The university and science in the face of the Prestige disaster

On a visit to the town of Muxía, on the Costa da Morte, during the weekend of November 23 and 24, 2002, we noticed a source of the smell of fuel. That same Sunday we decided to suspend the classes of the Higher Graduate in Environmental Engineering at the University of Santiago de Compostela and dedicate them to another task: analyzing the oil spill that for a few days had stained the sea and the coast of Galicia black.

On November 19, 2002, the monohull oil tanker Prestige sank early in the morning after traveling for a week along the Galician coast. The odyssey began on November 13, when the ship’s first distress call was received some 12 miles from the coast. That day another environmental tragedy began to be chewed, almost ten years after the last one produced by another oil tanker, the Aegean Sea, near the Tower of Hercules in A Coruña. And before this, there had already been other collapses:

  • Polycommander oil tanker (1970): sinks in the Vigo estuary.

  • Urquiola oil tanker (1976): sinks at the gates of A Coruña.

  • Oil tanker Andros Patria (1978): suffered a severe accident off Malpica.

  • Casón ship (1987): sinks near the Finisterre lighthouse.

  • Mar Aegean oil tanker (1992): sinks near the Tower of Hercules in A Coruña.

  • Prestige oil tanker (2002): sinks off the Galician coast.

Shipwrecks of ships with chemical or oil products on the Galician coast during the period 1970-2002.
Gumersindo Feijoo / USC, Author provided

The Finisterre maritime corridor is a true shipping highway. In 2019, some 36,000 ships carrying 250 million tons of merchandise passed off the Galician coast, which gives a magnitude of the flow of materials associated with the European consumption model based fundamentally on the linear economy.

The Prestige accident meant a change in the configuration of the Finisterre maritime corridor, becoming a range between 20 and 40 miles, and the extension of the double-hull legislation for oil tankers.

the oil slick

An oil slick is produced by a spill of oil or its derivatives into the sea due to the accident and/or shipwreck of the ships that transport it. These spills seriously harm marine life and fisheries, as well as coastal ecosystems.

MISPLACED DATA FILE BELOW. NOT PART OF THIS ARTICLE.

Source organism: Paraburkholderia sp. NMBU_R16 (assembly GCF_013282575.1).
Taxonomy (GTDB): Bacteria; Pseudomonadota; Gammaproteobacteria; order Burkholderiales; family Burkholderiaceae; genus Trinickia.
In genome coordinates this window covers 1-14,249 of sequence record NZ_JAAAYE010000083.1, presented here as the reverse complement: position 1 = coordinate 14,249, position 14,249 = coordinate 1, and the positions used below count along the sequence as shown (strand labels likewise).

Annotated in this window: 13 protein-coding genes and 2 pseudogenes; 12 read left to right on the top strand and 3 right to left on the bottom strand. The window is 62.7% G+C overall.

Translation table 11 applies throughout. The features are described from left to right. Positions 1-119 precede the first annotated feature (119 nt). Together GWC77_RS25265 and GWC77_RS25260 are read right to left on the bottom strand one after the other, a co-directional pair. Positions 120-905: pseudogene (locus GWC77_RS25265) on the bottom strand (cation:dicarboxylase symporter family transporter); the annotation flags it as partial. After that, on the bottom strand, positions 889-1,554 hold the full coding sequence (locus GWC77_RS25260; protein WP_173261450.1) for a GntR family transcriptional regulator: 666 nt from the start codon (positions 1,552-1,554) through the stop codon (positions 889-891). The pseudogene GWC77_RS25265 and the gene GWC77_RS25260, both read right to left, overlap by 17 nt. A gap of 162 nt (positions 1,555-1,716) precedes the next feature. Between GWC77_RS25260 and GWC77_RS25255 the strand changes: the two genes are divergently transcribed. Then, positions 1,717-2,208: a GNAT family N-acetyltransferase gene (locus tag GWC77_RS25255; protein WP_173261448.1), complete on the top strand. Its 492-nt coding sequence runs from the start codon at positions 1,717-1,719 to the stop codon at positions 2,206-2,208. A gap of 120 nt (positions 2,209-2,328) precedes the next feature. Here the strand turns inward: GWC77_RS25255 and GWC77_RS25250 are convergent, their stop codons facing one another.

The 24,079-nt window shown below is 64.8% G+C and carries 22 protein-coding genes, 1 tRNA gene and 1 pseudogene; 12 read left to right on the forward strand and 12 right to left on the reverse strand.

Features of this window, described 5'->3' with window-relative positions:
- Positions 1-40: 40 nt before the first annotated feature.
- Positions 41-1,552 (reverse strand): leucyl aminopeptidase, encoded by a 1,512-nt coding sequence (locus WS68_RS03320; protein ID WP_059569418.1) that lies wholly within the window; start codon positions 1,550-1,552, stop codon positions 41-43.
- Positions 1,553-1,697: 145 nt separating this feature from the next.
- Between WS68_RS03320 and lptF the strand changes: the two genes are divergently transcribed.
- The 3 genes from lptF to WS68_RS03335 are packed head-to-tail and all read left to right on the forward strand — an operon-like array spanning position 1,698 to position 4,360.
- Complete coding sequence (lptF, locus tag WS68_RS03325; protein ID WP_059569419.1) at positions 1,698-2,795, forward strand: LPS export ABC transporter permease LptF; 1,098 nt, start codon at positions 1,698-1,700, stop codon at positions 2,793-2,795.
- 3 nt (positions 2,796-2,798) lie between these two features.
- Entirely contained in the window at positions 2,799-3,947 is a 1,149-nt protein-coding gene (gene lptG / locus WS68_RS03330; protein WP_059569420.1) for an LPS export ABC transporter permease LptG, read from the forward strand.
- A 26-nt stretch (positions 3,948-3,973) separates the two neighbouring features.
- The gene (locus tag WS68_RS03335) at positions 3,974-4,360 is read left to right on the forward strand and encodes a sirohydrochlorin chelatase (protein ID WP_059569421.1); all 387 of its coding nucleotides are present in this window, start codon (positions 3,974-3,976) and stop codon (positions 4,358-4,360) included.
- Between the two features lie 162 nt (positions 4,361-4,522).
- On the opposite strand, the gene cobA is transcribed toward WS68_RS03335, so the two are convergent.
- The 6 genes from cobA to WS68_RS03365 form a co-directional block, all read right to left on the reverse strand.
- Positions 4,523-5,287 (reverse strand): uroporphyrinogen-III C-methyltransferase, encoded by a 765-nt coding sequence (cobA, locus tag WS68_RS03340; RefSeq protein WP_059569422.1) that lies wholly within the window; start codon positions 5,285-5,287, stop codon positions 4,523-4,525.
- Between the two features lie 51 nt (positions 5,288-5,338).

Unfortunately, the Prestige was carrying fuel, that is, the heaviest component of petroleum (and, therefore, with a very low biodegradability), made up of residues from crude oil distillation and used in thermal installations or in slow diesel engines.

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Viscosity reduction process or visbreaking which originates the M-100 fuel that the Prestige carried.
Gumersindo Feijoo / USC, Author provided

The ship had a declared cargo of 77,000 tons of M-100 fuel oil. Of these, some 63,000 tons were dumped directly into the sea. Finally, all of this became more than 180,000 tons of waste in its different forms: crude oil, mixed with sand, and mixed with seawater.

The direct and indirect effects of the oil slick caused by the Prestige were established by the courts at around 2,500 million euros, although unfortunately it will be very difficult for the owner or the ship’s insurer to finally obtain that amount.

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Waste collected from the Prestige between November 2002 and December 2004 in Spain, France and from the wreck itself.
Gumersindo Feijoo / USC, Author provided

the white tide

At the university, the week after the sinking, we set aside the usual program and did an analysis of the spill from different perspectives (environmental, economic and social) forming working groups between the students and the teaching staff of the environmental engineering degree.

On Wednesday, November 27, students and teachers participated in the cleaning tasks.

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Photograph taken during the cleaning campaigns.
Gumersindo Feijoo, Author provided

Then began the white tide that would bring volunteers from the five continents to Galicia. Between November 2002 and July 2003, more than 320,000 volunteer actions were carried out, with a maximum participation in the month of January with more than 85,000 volunteers.

In addition, the social awareness of the catastrophe pivoted through the Nunca Máis platform, which crystallized on December 1, 2002 in one of the largest demonstrations held in Galicia. Some 200,000 people attended, approximately 10% of the Galician adult population.

science to the rescue

As with the covid-19 pandemic, science was put at the service of society and trials multiplied to study oil spills at sea from a multidisciplinary perspective.

Thus, different options for the elimination of fuel by systems were analyzed. off site (waste collected and deposited in rafts) as on-site (fuel on beaches and rocks) with physical, chemical and/or biological systems.

The biostimulation of the autochthonous flora and the combination with external biocatalysts were shown to be good options to accelerate the biodegradation of fuel, especially of highly toxic polycyclic aromatic hydrocarbons.

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Number of documents with the term ‘oil spill’ in the title, abstract and keywords in different years in the SCOPUS database.
Gumersindo Feijoo / USC, Author provided

Prevention, solidarity and science and technology have proven to be good weapons to face the great challenges of different kinds that humanity has had, has and will have.

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